"True or logical study is not aimless mental activity or a passive reception of ideas only for the sake of having them. It is the vigorous application of the mind to a subject for the satisfaction of a felt need. Instead of being aimless, every portion of of effort put forth is an organic step toward the accomplishment of a specific purpose; instead of being passive, it requires the reaction of the self upon the ideas presented, until they are supplemented, organized, and tentatively judged, so that they are held well in memory. The study of a subject has not reached its end until the guiding purpose has been accomplished and the knowledge has been so assimilated that it has been used in a normal way and has become experience. And, finally, since the danger of submergence of self among so much foreign thought is so great, it is not complete — at least for young students — until precautions for the preservation of individuality have been included."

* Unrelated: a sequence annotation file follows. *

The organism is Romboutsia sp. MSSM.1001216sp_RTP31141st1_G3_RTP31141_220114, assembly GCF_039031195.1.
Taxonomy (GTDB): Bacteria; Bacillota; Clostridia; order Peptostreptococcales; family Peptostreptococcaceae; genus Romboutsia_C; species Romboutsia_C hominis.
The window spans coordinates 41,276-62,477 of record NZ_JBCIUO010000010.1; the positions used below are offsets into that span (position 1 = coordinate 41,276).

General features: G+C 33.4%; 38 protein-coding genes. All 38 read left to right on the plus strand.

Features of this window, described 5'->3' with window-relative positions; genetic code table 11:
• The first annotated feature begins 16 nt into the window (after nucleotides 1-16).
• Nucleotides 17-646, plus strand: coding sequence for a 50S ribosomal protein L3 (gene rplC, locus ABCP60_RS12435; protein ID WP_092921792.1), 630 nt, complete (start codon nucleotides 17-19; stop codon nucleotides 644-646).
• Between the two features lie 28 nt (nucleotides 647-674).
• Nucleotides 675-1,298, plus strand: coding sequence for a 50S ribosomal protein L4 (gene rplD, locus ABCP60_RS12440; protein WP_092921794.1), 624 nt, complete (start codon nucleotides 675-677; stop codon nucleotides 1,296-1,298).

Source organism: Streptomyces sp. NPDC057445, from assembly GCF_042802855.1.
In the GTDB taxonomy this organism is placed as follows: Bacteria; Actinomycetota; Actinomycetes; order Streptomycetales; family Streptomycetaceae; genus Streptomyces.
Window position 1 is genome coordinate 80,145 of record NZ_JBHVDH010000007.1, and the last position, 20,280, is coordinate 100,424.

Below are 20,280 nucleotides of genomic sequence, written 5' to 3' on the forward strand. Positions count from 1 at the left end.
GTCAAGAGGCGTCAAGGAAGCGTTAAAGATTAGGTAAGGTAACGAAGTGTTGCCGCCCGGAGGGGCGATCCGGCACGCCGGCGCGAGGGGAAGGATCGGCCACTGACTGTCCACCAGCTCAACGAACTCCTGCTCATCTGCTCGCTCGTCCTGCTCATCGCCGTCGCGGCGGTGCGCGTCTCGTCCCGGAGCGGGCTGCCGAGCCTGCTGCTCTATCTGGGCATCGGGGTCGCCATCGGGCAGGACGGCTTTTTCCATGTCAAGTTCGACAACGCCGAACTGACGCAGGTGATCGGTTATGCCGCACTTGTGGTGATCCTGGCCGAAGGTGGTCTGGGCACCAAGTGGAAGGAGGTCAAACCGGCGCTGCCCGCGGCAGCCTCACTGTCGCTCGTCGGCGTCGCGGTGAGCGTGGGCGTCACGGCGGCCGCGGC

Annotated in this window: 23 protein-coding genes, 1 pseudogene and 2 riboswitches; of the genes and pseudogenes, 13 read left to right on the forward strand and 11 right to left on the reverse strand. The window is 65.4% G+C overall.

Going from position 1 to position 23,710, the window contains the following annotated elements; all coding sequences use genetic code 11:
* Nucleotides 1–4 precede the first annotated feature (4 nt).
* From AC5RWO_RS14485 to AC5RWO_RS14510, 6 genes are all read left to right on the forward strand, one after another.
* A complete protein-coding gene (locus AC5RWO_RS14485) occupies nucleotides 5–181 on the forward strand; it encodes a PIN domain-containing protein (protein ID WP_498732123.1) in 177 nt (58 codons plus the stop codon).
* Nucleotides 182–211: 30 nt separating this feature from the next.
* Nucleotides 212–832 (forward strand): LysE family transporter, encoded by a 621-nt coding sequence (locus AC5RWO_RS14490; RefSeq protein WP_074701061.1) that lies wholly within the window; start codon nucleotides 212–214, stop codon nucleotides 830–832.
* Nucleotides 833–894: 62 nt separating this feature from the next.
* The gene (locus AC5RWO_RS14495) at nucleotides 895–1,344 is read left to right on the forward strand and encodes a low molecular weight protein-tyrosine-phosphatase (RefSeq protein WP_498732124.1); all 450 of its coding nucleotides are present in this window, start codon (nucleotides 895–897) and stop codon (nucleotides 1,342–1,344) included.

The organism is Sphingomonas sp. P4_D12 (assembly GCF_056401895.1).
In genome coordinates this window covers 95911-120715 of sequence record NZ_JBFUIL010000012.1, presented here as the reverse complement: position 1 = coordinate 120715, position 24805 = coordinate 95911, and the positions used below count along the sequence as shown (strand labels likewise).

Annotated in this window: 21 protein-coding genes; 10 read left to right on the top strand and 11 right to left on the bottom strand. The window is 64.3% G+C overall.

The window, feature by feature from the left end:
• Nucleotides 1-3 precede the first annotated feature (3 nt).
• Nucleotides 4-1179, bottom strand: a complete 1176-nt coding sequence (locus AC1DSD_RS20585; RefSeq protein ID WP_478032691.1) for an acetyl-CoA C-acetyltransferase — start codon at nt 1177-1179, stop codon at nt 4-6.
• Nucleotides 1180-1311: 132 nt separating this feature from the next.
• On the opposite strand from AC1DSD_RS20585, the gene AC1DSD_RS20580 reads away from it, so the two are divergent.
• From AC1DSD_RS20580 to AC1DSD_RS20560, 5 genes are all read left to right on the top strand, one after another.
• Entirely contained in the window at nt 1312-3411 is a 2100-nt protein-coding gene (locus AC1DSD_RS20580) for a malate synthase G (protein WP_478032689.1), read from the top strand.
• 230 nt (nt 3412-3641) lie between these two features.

McMurry recommended starting the vo-tech training of students how to study in 3rd grade. The earlier grades devoted to the vocational skills of reading, writing, arithmetic.

Neal Stephenson deserves a lot of credit. Computers were used to automate drills and tests early on, but with the Young Lady’s Illustrated Primer he leaped far ahead.

It's a classic case of sci-fi creating the dream for technologists to follow.

Diamond Age was written back in 1995. That's the year Netscape went public, well before the dot com boom, and the big build-out of mass education resources.

Is reading "the irrevocable future" according to our preferences any or much different from reading "the dead past" according to our preferences?

Both look startlingly like projections into a single realm of non-existence.

Alex has here revealed his prophetic soul: "computer-adaptive learning will be AS IF . . .".

We are all now compelled to live in this "as if" world, arguably, a brand new form of totalitarianism (from technology henceforth NO ESCAPE can be permitted).

+1, Stephenson does deserve a lot of credit for fleshing out the concept. The concept is far older than what he wrote in 1995. Heinlein wrote about it in the "Moon is a Harsh Mistress" from 1966. But Stephenson sort of fleshed the concept out in a far more detailed way.